Stilicho accepted defeat and moved his forces back to Italy, while Alaric moved north into what is today Albania. Eutropius finally decided to appease Alaric by declaring him master of soldiers of the central Balkans. As Stilicho’s forces were becoming more Germanic, Alaric’s were becoming more Roman. Eutropius then went on a campaign in Anatolia to finally crush the Hunnic threat, which he had succeeded in by 398. At this point, Stilicho was forced to deal with yet another crisis relating to the East. Gildo, the Western Roman governor of what is today northern Tunisia, the breadbasket of Italy, had offered to switch his allegiance from Milan to Constantinople in mid-397, and first reduced grain shipments to Italy, then cut them off entirely. Roman Senators lobbied strongly and sucessfully against having their tenants conscripted for the fight against him, preferring instead to pay 25 solidi per man. The Theodosian Code shows clear signs (scroll up) of shortages in funding and, even more so, manpower, in the Western army at around this time. Stilicho sent Gildo’s brother, Mascezel, to take back the province, and the rebellion was swiftly quelled in 398 with a force of just five thousand men.

African Red Slip as a portion of pottery finds in the Western Mediterranean. Black line==expectation based on date ranges of pottery forms, Grey line==actual. Big drop is “c. 250” (obviously the decline took place before 250), fourth century peak is between 380 and 395, sixth century peak is between 500 and 525. Note settlement patterns were quite different from ARS production patterns. Settlement peaked in the late fourth century and showed much less decline during the third.

“Examples near at hand testify to the extent of my power now thou art emperor. The Saxon is conquered and the seas safe; the Picts have been defeated and Britain is secure. I love to see at my feet the humbled Franks and broken Suebi, and I behold the Rhine mine own, Germanicus. Yet what am I to do? The discordant East envies our prosperity, and beneath that other sky, lo! wickedness flourishes to prevent our empire’s breathing in harmony with one body. I make no mention of Gildo’s treason, detected so gloriously in spite of the power of the East on which the rebel Moor relied. For what extremes of famine did we not then look? How dire a danger overhung our city, had not thy valour or the ever-provident diligence of thy father-in‑law supplied corn from the north in place of that from the south! Up Tiber’s estuary there sailed ships from the Rhine, and the Saône’s fertile banks made good the lost harvests of Africa. For me the Germans ploughed and the Spaniards’ oxen sweated; my granaries marvel at Iberian corn, nor did my citizens, now satisfied with harvests from beyond the Alps, feel the defection of revolted Africa. Gildo, however, paid the penalty for his treason as Tabraca can witness. So perish all who take up arms against thee!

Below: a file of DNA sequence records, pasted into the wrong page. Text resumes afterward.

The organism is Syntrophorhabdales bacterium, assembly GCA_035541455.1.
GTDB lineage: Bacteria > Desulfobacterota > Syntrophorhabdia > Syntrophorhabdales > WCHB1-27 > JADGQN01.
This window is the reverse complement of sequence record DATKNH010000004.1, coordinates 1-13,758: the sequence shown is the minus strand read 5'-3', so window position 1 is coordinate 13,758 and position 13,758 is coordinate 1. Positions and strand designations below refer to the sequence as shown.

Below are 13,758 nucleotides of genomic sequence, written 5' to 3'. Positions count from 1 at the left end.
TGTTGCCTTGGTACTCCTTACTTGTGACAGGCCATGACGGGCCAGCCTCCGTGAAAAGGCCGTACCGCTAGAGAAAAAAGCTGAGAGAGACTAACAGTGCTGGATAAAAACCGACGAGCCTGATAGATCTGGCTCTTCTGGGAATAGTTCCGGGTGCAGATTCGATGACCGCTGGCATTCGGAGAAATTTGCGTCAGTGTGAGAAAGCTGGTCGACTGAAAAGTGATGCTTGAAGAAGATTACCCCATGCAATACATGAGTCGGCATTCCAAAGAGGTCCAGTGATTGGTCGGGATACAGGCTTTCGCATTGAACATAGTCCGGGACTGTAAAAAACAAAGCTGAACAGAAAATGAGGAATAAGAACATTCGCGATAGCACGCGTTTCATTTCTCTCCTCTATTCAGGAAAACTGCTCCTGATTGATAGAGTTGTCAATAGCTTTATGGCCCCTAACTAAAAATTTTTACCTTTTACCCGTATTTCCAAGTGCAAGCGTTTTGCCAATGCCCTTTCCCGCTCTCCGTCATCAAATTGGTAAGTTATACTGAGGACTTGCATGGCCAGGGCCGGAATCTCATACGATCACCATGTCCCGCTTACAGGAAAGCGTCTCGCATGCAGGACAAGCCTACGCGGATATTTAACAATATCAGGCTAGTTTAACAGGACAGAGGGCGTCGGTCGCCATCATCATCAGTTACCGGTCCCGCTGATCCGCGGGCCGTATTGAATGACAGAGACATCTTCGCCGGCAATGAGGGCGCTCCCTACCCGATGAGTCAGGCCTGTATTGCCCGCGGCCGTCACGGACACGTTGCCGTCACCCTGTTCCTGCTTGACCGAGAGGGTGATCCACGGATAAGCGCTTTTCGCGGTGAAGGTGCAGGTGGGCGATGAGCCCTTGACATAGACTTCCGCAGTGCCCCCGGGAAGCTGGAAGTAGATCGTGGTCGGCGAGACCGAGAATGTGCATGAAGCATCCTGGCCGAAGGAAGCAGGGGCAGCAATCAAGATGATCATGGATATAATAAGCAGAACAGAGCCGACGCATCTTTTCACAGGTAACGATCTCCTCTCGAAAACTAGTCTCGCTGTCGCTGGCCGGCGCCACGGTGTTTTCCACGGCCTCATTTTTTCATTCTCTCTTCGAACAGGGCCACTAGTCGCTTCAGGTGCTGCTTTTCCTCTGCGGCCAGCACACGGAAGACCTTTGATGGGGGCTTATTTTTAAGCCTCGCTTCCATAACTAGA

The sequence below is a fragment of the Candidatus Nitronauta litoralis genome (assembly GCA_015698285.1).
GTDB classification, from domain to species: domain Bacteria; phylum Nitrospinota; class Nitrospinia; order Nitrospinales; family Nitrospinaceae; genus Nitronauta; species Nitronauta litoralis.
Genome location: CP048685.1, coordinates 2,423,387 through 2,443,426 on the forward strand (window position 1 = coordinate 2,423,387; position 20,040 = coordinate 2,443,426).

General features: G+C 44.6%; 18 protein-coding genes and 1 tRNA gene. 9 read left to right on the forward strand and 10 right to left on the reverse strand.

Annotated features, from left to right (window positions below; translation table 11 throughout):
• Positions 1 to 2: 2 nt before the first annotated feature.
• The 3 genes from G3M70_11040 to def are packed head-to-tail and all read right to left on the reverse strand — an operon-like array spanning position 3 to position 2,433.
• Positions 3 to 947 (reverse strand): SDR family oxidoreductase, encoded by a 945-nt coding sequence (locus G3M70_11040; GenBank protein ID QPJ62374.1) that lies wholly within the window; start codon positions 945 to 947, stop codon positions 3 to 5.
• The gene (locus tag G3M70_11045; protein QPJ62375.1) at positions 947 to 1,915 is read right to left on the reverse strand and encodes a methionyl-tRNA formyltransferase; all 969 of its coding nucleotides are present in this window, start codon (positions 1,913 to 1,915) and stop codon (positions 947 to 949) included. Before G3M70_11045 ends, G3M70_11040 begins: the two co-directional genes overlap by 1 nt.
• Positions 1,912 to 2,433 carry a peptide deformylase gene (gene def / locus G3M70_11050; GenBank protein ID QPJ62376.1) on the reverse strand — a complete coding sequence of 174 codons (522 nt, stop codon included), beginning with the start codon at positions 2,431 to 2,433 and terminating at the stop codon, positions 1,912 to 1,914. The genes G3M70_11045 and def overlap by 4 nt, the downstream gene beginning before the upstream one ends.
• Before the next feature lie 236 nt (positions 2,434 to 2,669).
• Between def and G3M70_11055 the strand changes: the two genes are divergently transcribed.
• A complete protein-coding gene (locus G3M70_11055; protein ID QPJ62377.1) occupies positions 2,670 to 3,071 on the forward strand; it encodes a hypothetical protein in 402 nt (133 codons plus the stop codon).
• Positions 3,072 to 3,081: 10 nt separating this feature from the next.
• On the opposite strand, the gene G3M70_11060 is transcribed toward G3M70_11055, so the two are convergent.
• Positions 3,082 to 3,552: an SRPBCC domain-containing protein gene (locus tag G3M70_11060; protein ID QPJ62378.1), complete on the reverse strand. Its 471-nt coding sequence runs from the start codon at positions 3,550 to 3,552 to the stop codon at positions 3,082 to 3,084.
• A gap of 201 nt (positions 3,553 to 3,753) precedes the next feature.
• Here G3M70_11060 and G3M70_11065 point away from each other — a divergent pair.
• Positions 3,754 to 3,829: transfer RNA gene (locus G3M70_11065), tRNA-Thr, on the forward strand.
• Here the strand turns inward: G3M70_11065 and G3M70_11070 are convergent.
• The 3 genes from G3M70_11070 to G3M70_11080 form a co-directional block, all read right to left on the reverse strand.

Claudian, Against Eutropius

The situation for Stilicho improved even more when Eutropius, forced to focus on an uprising of the 386 wave of Goths in Anatolia, was overthrown in 399 by the Gothic military leader Gainas, who, after a brief period of alliance with the Anatolian Goths, was himself overthrown the following year by the Gothic master of soldiers for the East, Fravitta, and was killed by Uldin the Hun, the first Hunnic leader mentioned in the sources (Olympiodorus). In a scene displayed on the victory column of Arcadius, the Anatolian Goths are shown being defeated by the Romans while attempting to cross the Bosporus (Ward-Perkins, The Fall of Rome, p. 60). The new Roman-led Eastern leadership under Arcadius’s wife, fearful of the power of Gothic military leaders within the Empire, naturally ended Alaric’s privileges.

Time was when the Gruthungi formed a Roman legion; conquered we gave them laws; fields and dwelling-places were apportioned them. Now they lay waste with fire Lydia and the richest cities of Asia, ay, and everything that escaped the earlier storm. ‘Tis neither on their own valour or numbers that they rely; it is our cowardice urges them on, cowardice and the treason of generals, through whose guilt our soldiers now flee before their own captives, whom, as Danube’s stream well knows, they once subdued; and those now fear a handful who once could drive back all.

-Claudian on the uprising of Gainas in Anatolia

During the entire fourth century, the Western Empire was immune to seriously damaging barbarian raids outside Gaul. During the fifth century, this relatively pacific state came to a speedy and decisive end.